The actual conversion is done by the (short*) part in front of the pointer we want to copy. This is saying “ok – get me the pointer address this pointer is looking at, but I want to redefine the data type it’s look at with this new one”. If you don’t do this, more often than not the compiler will puke.

One thing to bear in mind here is that C is actually very free and easy about casting. Sometimes you can even get away with not casting, and the compiler will not complain. The return address from malloc for instance often doesn’t need to be cast properly in C. This is one major difference from C++ where it insists that correct casting is performed everywhere. Bear that in mind.

Procedural Pointer passing.

Now we’ve got passed the hard bit, this is where we can use pointers to our advantage. When dealing with procedures, it’s almost always better to pass data structures across from one procedure to another using a pointer to that structure than the whole structure itself. I explain why in the good habits part of this tutorial. Just trust me now when I say this is a good idea.
There is a difference between passing a pointer and just passing the whole structure itself. When you pass the structure itself, you are actually passing a copy, not the original.
If, for instance, you were to do this.

Void modifyName(char name[100])
{
strcat (name, “ is stupid”);
}

void setUpName(void)
{
char            name[100];

sprintf(name, “Jake”);
modifyName(name);
printf(“%s”, name);
}

When you run the program you will only get the result

Jake

Printed out. This is because when you call modifyName the system is making a copy of the name structure and passing that into the new function. When the function modifyName operates on the name structure, it’s only doing it on it’s own local version of it, which goes away once the function is done. Don’t worry what strcat or sprintf do – we’ll cover that later- besides, you can probably work it out for yourself anyway.
However, if we did this ;-

void modifyName(char *name)
{
strcat (name, “ is stupid”);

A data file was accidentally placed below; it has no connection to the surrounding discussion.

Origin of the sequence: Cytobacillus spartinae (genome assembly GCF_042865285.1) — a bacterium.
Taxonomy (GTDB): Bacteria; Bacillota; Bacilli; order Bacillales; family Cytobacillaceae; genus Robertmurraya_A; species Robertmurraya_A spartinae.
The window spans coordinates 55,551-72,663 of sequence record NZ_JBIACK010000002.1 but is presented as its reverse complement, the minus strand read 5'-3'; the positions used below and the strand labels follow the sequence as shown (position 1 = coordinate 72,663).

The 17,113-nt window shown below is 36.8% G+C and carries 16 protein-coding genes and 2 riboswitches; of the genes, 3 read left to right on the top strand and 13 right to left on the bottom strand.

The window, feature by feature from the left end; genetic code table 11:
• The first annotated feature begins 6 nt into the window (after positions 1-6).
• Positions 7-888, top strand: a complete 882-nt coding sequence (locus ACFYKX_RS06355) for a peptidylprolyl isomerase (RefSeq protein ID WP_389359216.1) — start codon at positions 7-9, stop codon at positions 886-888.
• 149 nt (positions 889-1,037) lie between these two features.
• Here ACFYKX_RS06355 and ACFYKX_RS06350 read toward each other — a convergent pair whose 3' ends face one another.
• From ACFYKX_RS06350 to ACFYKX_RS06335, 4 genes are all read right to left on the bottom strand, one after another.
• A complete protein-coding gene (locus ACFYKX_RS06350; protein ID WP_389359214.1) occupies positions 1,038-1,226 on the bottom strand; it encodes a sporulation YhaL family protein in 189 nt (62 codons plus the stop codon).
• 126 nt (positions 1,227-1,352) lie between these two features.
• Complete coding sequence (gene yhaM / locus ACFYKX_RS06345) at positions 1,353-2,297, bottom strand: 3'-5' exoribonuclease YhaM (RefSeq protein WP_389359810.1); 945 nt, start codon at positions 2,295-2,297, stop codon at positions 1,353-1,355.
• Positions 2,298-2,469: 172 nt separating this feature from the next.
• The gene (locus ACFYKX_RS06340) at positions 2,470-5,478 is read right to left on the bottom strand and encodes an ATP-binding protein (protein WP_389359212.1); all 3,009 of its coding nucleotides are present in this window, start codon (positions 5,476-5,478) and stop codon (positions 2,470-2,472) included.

}

void setUpName(void)
{
char            name[100];

sprintf(name, “Jake”);
modifyName(name);
printf(“%s”, name);
}

we would see

Jake is stupid

Printed out instead. This is because instead of sending an entire copy of the name structure, we just sent the pointer to memory of where that structure resides. When the strcat operates, it operates on the actual memory that the original function created. So when you return, that structure has been updated. This principle is very important since it actually allows you to effectively have more than one data item return from a function.
You could do this.

bool modifyName(char *name, int *data, int desire)
{
if (desire < 100)
            {
strcat (name, “ is stupid”);
*data = 100;
return true;
}
return false;
}

void setUpName(void)
{
char            name[100];
int             data;

sprintf(name, “Jake”);
if (modifyName(name, &data, 20) )
            {
printf(“%s”, name);
}
}

Ok – so the code doesn’t actually do anything constructive, but you get the idea of being able to pass into a function the address of a data variable, and being able to modify it within that function, and have that result available to the calling function. This is a very powerful ability, just be careful that you don’t abuse it since it can get you in deep doo doo if you don’t know what you are doing.

Gotcha’s.

There are a couple of things that I should mention here that C allows you to do with pointers that can lead to trouble. The first is when you use a pointer as an array pointer. Remember the code where we malloced space for 10 copies of the emp_rec_t data structure? And we accessed the emp_rec using an array index? Well there is nothing at all to stop you going off the end of the array and into uncharted memory. For instance

emp_rec_t            *emp_rec;

emp_rec = malloc(sizeof(emp_rec_t) * 10);

emp_rec[10]->emp_num = 1;
emp_rec[11]->emp_num = 2;
emp_rec[12]->emp_num = 3;

will compile just fine, but will crash horribly. When you used the index suffix 10, 11 and 12 you went off the end of the space you had malloced. One of two things will happen here. Either you will be trying to access space that memory management system says you don’t have, and it will crash telling you so, OR, and this is infinitely worse,  you might be running off into memory you have malloced, but for something else.  For instance

emp_rec_t            *emp_rec;
blah_rec_t            *blah_rec;

emp_rec = malloc(sizeof(emp_rec_t) * 10);
blah_rec = malloc(sizeof(blah_rec_t) * 5);

emp_rec[10]->emp_num = 1;
emp_rec[11]->emp_num = 2;
emp_rec[12]->emp_num = 3;

will mean that when you start setting the emp_rec[10]->emp_num to a value, you are actually stomping all over the memory you allocated for the blah_rec array – assuming the two mallocs give you consecutive memory chunks. This is really bad news, since not only will this compile, but it will run too, however you will get memory corruption and have no idea where it came from. Be careful with your coding is all I can say.